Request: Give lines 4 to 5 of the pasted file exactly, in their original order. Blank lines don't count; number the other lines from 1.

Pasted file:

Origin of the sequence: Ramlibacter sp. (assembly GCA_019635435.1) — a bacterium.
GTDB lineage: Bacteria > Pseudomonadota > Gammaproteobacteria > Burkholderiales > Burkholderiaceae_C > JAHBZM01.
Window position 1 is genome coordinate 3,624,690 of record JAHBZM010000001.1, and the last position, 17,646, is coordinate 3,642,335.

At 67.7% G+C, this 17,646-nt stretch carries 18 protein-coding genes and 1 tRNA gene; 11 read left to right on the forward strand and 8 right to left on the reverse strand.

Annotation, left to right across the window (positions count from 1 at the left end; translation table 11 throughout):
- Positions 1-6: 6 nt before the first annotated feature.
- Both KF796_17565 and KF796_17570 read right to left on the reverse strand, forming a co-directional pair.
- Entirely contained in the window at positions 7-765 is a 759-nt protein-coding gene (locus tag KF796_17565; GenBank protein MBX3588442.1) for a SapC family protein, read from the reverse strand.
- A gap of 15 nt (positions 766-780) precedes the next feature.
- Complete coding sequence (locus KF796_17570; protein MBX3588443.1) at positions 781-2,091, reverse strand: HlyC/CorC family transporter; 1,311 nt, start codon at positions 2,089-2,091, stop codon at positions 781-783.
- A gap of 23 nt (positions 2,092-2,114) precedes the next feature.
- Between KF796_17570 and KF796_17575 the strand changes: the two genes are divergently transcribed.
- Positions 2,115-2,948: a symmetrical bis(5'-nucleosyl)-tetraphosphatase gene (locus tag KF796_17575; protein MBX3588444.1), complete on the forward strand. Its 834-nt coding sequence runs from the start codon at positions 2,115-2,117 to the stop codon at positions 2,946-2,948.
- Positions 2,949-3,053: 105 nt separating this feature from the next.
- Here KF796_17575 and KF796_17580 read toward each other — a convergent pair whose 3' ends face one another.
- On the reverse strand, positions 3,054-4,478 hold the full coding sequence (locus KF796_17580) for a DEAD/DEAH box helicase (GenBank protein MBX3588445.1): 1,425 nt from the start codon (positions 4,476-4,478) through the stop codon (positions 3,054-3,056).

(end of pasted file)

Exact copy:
At 67.7% G+C, this 17,646-nt stretch carries 18 protein-coding genes and 1 tRNA gene; 11 read left to right on the forward strand and 8 right to left on the reverse strand.

Annotation, left to right across the window (positions count from 1 at the left end; translation table 11 throughout):